Xon/Xoff (X-on/X-off or XON/XOFF) Xon/Xoff (sometimes written “X-on/X-off” or “XON/XOFF” and pronounced eks-AWN eks-AWF ) is a protocol for controlling the flow of data between computers and other device s on an asynchronous serial connection. For example, a computer typically sends data to a printer faster than the printer can print. The printer contains a buffer where data is stored until the printer catches up with the computer. If the buffer becomes full before the printer catches up, a small microprocessor in the printer sends back an X/off signal to stop sending data.

When enough data is printed and buffer storage becomes free, the printer sends an X/on signal telling the computer to resume sending data. The “X” stands for “transmitter” so the X/on and X/off are signals to turn a transmitter on or off. The actual signal for X/on is the same bit configuration as the ASCII Ctrl-Q keyboard combination. The X/off signal is the Ctrl-S character. When you define your modem to your computer’s operating system, you may need to specify the use of flow control with X/on/Xoff or with CTS/RTS (Clear to Send/Ready to Send).

When sending binary data, Xon/Xoff may not be recognized because it is character-encoded. o http://whatis. techtarget. com/definition/0,,sid9_gci213406,00. html • Simplex and duplex 1 SIMPLEX Simplex communication is permanent unidirectional communication. Some of the very first serial connections between computers were simplex connections. For example, mainframes sent data to a printer and never checked to see if the printer was available or if the document printed properly since that was a human job.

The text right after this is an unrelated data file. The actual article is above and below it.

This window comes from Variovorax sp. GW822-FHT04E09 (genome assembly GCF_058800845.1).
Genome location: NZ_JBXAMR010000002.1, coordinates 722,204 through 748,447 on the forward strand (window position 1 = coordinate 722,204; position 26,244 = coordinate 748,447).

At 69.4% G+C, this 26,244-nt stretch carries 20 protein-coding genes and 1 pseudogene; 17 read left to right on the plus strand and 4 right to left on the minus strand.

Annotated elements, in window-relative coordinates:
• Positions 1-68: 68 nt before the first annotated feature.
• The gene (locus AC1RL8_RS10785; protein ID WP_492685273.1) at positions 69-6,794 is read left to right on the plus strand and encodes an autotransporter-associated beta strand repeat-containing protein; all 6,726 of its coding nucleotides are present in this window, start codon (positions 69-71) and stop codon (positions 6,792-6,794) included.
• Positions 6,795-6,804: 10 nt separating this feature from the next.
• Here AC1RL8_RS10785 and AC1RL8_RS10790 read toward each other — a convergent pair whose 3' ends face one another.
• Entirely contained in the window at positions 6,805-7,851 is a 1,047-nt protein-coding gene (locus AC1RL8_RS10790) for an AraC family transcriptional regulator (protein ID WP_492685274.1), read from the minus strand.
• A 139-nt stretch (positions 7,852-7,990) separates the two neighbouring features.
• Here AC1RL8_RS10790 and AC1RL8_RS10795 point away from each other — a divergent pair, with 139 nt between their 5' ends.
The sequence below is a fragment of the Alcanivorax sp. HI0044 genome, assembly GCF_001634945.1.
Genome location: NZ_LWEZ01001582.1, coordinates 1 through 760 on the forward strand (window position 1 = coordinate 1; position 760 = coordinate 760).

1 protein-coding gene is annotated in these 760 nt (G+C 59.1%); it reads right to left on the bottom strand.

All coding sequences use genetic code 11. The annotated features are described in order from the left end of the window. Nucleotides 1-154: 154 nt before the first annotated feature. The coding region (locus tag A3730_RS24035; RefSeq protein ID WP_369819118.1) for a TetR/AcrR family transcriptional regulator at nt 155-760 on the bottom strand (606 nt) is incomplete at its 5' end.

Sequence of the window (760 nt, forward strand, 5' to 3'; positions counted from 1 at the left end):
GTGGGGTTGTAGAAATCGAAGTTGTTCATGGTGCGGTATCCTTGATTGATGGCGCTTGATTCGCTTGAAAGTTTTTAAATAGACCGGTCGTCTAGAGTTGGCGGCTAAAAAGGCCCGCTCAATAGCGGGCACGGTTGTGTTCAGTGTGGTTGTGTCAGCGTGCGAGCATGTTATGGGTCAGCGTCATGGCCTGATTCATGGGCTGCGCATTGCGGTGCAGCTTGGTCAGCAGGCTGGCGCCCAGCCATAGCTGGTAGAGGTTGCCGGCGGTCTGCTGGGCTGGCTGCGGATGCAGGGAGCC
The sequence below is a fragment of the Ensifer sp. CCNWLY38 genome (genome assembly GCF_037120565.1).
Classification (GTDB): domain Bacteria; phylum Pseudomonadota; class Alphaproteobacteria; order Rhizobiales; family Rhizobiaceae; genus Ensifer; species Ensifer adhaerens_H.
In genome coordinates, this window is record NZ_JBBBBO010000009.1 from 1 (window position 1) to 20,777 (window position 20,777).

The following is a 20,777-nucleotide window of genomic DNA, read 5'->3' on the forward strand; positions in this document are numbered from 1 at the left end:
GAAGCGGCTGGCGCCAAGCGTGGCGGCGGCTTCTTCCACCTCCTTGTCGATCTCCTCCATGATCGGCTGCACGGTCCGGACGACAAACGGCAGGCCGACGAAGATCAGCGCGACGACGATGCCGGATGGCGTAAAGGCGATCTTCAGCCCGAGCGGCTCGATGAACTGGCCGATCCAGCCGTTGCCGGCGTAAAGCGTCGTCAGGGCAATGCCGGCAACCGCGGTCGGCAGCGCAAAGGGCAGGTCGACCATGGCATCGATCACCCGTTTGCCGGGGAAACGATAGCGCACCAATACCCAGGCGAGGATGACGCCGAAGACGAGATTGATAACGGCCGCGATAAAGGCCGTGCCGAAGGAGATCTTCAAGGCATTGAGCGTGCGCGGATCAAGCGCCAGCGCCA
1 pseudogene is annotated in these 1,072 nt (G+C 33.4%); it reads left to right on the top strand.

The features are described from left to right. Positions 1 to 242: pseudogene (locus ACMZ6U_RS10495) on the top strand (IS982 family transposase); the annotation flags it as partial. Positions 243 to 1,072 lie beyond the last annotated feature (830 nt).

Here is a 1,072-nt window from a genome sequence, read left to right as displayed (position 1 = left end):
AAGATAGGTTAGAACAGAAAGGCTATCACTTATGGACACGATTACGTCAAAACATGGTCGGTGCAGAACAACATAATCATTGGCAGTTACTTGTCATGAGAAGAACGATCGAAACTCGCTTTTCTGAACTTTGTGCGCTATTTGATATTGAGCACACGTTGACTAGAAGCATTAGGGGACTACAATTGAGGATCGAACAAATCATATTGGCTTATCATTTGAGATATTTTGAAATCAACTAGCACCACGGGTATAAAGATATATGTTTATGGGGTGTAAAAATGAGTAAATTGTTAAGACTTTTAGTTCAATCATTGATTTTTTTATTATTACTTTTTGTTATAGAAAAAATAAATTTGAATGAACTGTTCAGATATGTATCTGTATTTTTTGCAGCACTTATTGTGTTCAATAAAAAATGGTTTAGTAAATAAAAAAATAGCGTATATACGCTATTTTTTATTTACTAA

Simplex links are built so that the transmitter (the one talking) sends a signal and it’s up to the receiving device (the listener) to figure out what was sent and to correctly do what it was told. No traffic is possible in the other direction across the same connection. 2 HALF DUPLEX A half duplex link can communicate in only one direction, at a time. Two way communication is possible, but not simultaneously. Walkie-talkies and CB radios sort of mimic this behavior in that you cannot hear the other person if you are talking.

Half-duplex connections are more common over electrical links. Since electricity won’t flow unless you have a complete loop of wire, you need two pieces of wire between the two systems to form the loop. The first wire is used to transmit, the second wire is referred to as a common ground. Thus, the flow of electricity can be reversed over the transmitting wire, thereby reversing the path of communication. Electricity cannot flow in both directions simultaneously, so the link is half-duplex. 3 FULL DUPLEX